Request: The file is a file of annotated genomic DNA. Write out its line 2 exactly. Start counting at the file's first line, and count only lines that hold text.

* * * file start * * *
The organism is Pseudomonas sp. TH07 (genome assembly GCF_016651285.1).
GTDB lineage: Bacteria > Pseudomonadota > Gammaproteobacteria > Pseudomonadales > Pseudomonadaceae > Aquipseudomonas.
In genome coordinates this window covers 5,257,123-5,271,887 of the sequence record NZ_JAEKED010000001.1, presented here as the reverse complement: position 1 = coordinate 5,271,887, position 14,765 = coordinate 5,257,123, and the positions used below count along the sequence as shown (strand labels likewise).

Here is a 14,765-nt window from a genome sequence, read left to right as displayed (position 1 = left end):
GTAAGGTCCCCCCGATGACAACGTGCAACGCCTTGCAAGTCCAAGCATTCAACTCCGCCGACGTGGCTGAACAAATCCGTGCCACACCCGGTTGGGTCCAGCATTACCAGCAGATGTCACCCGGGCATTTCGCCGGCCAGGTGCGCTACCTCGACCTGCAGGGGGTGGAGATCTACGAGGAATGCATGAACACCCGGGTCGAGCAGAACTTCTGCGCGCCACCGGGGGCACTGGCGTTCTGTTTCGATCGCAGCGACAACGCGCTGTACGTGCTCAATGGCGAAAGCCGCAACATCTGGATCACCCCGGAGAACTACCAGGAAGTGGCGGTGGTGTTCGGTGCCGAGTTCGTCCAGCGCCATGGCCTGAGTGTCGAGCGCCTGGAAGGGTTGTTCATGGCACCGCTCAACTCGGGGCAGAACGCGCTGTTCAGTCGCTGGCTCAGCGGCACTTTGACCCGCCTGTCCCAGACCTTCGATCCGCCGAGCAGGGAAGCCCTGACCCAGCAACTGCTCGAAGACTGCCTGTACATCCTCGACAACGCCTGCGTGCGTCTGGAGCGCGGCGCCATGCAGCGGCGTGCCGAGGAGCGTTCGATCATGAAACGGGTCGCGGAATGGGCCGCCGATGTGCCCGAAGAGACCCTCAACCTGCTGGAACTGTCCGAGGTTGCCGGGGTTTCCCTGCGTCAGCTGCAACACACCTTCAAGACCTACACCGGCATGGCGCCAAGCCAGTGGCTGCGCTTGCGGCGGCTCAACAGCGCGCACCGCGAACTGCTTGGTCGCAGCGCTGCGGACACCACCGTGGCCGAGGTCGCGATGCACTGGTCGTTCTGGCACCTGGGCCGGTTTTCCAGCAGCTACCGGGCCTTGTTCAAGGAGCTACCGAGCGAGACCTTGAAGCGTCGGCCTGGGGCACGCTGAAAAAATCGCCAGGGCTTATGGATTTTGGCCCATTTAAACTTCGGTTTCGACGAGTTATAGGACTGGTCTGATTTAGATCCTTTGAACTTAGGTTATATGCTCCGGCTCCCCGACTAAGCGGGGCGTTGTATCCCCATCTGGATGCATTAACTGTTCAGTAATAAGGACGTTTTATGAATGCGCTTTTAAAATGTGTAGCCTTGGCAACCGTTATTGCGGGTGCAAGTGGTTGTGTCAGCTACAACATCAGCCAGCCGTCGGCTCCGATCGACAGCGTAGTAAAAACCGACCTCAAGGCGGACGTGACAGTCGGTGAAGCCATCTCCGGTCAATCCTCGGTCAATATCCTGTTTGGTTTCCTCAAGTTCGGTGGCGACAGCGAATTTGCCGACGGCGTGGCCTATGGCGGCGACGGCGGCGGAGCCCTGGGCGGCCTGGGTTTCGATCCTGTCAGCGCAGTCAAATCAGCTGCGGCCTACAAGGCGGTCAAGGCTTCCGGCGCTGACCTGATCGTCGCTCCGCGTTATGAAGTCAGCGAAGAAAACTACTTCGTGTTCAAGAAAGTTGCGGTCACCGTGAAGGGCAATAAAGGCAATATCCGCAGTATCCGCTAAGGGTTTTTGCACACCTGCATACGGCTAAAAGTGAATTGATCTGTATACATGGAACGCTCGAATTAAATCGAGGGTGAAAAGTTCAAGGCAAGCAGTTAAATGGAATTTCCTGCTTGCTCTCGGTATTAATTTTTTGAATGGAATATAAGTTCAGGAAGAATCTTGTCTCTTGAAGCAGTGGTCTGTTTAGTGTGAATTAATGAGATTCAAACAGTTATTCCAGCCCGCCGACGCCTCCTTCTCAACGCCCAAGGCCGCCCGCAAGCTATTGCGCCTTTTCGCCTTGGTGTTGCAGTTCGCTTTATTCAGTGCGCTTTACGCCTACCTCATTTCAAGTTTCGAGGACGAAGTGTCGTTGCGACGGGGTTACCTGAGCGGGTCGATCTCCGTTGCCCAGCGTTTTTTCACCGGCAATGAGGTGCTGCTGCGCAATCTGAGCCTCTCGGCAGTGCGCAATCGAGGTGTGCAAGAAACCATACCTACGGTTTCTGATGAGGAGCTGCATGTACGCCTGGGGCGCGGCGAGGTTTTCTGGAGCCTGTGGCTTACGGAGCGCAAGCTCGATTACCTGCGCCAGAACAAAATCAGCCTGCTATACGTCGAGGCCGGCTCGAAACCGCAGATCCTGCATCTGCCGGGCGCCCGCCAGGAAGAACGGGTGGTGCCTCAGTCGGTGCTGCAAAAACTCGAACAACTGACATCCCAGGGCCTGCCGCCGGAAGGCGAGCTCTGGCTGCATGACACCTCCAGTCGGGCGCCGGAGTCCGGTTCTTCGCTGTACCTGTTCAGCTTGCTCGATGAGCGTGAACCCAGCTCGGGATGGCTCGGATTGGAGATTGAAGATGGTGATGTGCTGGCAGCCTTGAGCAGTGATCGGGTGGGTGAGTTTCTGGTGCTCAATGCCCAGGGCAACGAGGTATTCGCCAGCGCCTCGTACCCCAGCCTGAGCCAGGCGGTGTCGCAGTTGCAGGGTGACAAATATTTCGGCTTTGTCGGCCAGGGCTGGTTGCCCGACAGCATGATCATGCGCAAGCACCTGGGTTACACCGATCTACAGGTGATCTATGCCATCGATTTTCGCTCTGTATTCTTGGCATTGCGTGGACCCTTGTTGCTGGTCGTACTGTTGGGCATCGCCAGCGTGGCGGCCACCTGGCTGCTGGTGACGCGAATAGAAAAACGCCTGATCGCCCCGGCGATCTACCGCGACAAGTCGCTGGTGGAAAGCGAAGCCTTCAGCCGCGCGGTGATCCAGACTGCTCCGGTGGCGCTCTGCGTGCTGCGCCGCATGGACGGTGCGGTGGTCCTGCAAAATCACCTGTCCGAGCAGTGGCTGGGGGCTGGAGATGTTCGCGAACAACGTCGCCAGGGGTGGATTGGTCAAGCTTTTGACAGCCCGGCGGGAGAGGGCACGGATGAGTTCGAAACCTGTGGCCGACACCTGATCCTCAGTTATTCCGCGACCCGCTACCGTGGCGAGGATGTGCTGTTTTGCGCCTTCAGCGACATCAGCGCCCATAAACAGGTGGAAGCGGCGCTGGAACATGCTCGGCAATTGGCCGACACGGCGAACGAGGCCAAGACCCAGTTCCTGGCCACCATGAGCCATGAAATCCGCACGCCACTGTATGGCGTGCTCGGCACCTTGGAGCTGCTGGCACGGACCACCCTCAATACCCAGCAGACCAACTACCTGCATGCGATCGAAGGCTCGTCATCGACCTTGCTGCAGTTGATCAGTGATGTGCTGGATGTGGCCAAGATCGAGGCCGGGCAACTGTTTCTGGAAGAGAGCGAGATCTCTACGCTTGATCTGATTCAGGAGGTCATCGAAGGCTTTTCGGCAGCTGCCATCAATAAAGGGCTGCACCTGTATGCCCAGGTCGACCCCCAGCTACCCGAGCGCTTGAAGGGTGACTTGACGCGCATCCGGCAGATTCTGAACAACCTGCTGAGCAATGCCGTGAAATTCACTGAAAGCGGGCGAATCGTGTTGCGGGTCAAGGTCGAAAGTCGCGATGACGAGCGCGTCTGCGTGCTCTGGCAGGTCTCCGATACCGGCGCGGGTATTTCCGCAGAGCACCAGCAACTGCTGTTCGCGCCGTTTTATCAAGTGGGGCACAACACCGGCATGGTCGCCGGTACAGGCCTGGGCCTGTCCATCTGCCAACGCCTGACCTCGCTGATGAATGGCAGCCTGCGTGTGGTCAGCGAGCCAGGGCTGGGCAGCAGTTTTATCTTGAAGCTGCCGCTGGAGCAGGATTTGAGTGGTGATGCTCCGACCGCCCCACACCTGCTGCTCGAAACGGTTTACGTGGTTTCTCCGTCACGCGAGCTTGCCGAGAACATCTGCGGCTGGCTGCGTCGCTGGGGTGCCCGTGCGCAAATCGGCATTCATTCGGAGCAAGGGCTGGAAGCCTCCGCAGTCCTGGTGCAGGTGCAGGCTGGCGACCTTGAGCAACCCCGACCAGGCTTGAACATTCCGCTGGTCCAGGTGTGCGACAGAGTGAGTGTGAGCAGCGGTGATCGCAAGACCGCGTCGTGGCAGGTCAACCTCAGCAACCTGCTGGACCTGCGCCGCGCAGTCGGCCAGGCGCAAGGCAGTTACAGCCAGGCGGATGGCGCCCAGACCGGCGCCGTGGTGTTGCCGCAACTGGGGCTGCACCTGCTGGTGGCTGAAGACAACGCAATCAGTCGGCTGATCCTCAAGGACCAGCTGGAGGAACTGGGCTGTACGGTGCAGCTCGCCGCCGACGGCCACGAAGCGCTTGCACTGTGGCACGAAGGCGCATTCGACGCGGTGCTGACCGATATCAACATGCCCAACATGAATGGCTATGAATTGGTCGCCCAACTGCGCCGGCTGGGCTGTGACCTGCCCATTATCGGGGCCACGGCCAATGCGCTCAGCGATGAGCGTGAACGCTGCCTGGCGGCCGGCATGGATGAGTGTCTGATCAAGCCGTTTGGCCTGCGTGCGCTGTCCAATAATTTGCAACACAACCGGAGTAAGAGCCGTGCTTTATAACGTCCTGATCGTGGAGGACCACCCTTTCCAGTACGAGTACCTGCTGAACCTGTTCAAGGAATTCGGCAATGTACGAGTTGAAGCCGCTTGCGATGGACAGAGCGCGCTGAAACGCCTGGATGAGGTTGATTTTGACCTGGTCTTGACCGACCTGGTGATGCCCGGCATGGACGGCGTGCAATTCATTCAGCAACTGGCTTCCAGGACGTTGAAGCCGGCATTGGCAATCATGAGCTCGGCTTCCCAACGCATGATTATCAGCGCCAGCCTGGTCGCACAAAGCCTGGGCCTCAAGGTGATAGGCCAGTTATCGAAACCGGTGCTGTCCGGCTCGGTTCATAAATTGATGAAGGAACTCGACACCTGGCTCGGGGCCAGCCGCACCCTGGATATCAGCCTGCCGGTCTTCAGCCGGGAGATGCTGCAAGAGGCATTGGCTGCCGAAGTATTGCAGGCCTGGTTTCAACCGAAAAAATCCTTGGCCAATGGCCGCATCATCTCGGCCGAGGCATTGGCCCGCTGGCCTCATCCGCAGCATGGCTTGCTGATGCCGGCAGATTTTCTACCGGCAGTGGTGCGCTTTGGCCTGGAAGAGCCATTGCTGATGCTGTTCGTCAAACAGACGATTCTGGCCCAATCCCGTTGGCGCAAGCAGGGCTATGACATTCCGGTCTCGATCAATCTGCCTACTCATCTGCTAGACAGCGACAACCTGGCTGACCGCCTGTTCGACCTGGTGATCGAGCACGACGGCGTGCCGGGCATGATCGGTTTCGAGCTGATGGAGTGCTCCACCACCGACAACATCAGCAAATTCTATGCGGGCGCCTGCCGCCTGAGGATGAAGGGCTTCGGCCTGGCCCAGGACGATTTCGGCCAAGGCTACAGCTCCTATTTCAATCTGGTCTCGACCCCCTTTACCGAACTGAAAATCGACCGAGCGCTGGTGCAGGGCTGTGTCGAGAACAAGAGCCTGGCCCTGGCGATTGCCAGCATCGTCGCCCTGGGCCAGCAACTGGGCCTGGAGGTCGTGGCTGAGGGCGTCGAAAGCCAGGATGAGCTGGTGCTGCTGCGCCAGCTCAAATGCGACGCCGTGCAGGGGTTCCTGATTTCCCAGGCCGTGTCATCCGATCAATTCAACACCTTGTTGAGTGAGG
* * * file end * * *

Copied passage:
GTDB lineage: Bacteria > Pseudomonadota > Gammaproteobacteria > Pseudomonadales > Pseudomonadaceae > Aquipseudomonas.